Hate crimes prompt campus campaign
The Arizona Daily Wildcat
Three large-scale hate crimes on the UA campus last semester induced shock and outrage in the Department of Multicultural Programs and Services, resulting planned movement against intolerance.
"I was really naive because I usually feel really safe but when I heard about the cross burning I felt disheartened," said Mai Luc, interim program coordinator for Asian Pacific American Student Affairs.
Each of the three hate crimes - an assault on an Asian-American student, a threatening letter to a Hispanic student group, and a burning cross left in front of the Dr. Martin Luther King, Jr. building - occurred in the fall semester.
DMPS is withholding the name of the assaulted student for safety.
"We decided that we need to be pro-active about it by doing something that is positive and not victimizing," said Kendal Washington White, associate director of DMPS.
Washington White said DMPS will not allow itself to be viewed as a victim, but will use the events as an incentive to promote tolerance and help hate crime victims break the silence.
"I don't think many people knew about these events (because) hate crimes are things that often go on, but people don't report them," she said.
"Nobody wants to believe that these types of things are still happening," Washington White said, adding that people tend to think such disheartening hate crimes cannot happen in their community because society is so advanced.
Veda Hunn, assistant dean of students, said her office urges students to come forth in the event of a hate crime and speak out against the incident to prevent future instances.
"Anytime a student is a victim of this type of incident, they have to be reported even if they don't want any kind of trouble because it gives us the ability to inform our community about the things that are going on on this campus," Hunn said.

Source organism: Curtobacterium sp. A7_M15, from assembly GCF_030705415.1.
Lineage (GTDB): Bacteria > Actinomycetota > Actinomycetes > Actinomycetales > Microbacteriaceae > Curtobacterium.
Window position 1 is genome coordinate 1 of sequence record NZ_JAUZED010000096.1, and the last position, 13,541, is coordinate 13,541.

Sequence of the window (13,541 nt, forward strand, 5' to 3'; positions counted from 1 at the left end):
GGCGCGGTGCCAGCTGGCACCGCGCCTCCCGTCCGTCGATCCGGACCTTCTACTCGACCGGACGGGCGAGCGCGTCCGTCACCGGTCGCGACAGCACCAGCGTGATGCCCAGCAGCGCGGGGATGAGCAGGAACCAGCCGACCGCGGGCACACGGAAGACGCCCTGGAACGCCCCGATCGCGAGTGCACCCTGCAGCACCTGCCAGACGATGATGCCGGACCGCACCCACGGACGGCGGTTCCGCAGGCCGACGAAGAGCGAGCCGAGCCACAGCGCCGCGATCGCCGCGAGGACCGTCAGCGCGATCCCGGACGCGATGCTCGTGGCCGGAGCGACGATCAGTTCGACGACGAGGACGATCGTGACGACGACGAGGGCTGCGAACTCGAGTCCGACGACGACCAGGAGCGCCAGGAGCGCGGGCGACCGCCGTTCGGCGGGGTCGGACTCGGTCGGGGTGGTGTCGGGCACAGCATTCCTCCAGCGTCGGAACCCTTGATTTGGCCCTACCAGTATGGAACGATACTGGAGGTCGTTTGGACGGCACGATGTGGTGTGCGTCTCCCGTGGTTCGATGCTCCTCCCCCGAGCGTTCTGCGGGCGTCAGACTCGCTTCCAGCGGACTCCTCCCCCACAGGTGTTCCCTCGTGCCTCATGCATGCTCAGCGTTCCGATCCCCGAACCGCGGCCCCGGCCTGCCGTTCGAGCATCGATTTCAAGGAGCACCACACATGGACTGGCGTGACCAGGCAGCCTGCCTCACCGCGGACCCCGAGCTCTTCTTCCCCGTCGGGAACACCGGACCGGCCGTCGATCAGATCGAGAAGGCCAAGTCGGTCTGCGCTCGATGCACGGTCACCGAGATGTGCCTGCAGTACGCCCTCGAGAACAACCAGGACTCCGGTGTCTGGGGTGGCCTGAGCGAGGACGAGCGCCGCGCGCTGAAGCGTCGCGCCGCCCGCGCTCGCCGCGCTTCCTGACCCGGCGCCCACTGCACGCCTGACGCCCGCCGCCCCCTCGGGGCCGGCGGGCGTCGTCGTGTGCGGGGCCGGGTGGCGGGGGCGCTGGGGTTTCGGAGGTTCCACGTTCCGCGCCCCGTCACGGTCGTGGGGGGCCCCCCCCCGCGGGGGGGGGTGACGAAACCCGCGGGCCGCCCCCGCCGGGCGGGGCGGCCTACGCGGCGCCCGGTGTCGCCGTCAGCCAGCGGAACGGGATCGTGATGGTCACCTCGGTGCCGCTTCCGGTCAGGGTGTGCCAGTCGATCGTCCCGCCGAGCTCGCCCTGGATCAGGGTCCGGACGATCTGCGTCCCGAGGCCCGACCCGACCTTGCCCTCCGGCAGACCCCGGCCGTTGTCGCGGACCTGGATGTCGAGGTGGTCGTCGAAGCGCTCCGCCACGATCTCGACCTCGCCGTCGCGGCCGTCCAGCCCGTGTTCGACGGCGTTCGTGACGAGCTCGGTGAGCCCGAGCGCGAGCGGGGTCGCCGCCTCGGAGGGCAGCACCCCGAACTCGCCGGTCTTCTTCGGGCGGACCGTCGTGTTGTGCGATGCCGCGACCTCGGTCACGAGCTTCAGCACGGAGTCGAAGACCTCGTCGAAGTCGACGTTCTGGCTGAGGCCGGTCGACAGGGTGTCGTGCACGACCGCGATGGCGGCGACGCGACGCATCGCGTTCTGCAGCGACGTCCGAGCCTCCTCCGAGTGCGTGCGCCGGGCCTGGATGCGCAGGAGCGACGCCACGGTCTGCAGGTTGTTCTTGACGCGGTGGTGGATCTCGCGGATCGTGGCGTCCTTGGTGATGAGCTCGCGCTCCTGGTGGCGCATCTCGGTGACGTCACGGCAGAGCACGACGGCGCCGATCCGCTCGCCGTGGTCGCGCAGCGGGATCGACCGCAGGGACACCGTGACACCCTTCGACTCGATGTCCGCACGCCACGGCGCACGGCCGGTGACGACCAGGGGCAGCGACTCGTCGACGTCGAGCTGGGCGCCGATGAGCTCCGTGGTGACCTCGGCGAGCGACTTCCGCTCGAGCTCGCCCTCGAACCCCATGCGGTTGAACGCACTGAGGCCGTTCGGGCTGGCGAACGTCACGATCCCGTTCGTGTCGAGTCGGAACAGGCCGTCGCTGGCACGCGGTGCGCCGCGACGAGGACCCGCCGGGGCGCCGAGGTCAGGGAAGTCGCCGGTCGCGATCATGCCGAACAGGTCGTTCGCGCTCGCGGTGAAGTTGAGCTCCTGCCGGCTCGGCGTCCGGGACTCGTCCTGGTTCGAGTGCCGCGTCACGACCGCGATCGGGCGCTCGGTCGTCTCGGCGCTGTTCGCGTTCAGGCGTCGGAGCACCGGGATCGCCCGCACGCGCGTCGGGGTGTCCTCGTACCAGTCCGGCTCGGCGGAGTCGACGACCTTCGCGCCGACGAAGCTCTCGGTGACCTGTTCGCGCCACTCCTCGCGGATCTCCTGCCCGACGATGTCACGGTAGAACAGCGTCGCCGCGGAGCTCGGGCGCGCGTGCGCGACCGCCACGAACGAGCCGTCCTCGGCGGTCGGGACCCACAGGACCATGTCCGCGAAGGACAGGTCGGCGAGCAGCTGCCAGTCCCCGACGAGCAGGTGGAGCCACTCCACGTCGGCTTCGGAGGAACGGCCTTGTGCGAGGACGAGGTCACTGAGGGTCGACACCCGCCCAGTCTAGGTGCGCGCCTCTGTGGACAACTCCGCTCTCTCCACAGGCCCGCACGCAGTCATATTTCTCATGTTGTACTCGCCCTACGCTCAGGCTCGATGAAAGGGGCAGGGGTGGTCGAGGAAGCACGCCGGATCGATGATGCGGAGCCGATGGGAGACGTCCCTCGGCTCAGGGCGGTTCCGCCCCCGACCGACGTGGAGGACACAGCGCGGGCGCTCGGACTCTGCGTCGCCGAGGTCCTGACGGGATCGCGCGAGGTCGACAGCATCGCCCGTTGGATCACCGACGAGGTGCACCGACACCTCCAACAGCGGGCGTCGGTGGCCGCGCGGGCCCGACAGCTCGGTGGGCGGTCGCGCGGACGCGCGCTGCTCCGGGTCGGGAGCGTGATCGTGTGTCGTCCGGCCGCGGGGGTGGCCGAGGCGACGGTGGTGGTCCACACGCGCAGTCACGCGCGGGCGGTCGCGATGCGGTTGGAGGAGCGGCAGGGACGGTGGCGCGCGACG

DMPS is now taking preventative measures to show intolerance on the UA campus is not acceptable.
"As the crimes became known to us, we grew concerned and afraid the campus didn't know about these incidents - we needed to respond in some way," said Lynette Cook Francis, director of DMPS.
She added that as concerns began to arise, DMPS formed the Stop Hate campaign, which would "offer a general response and give the opportunity to respond in some symbolic way to show (the centers) would not be tolerant of these events."
Cook Francis said there have been approximately 200 responses on the Stop Hate campaign.
Although few hate crimes are reported on the UA campus, Cook Francis cited research in the Review of Higher Education that reveals "one million of these kinds of events happen each year on college campuses."
These crimes, she said, are of varying degrees from a racial joke to a cross burning.
Cook Francis said she hopes the response shown by DMPS with the campaign will give the university community the opportunity to show some solidarity with Stop Hate buttons.
"I don't pretend the kinds of (hate) events will be lessened by people wearing the buttons, but I think when we see each other wearing the buttons we will see one another as people who are in support of diversity and plurality," she said.
"We realize it's just the beginning, it's not the end."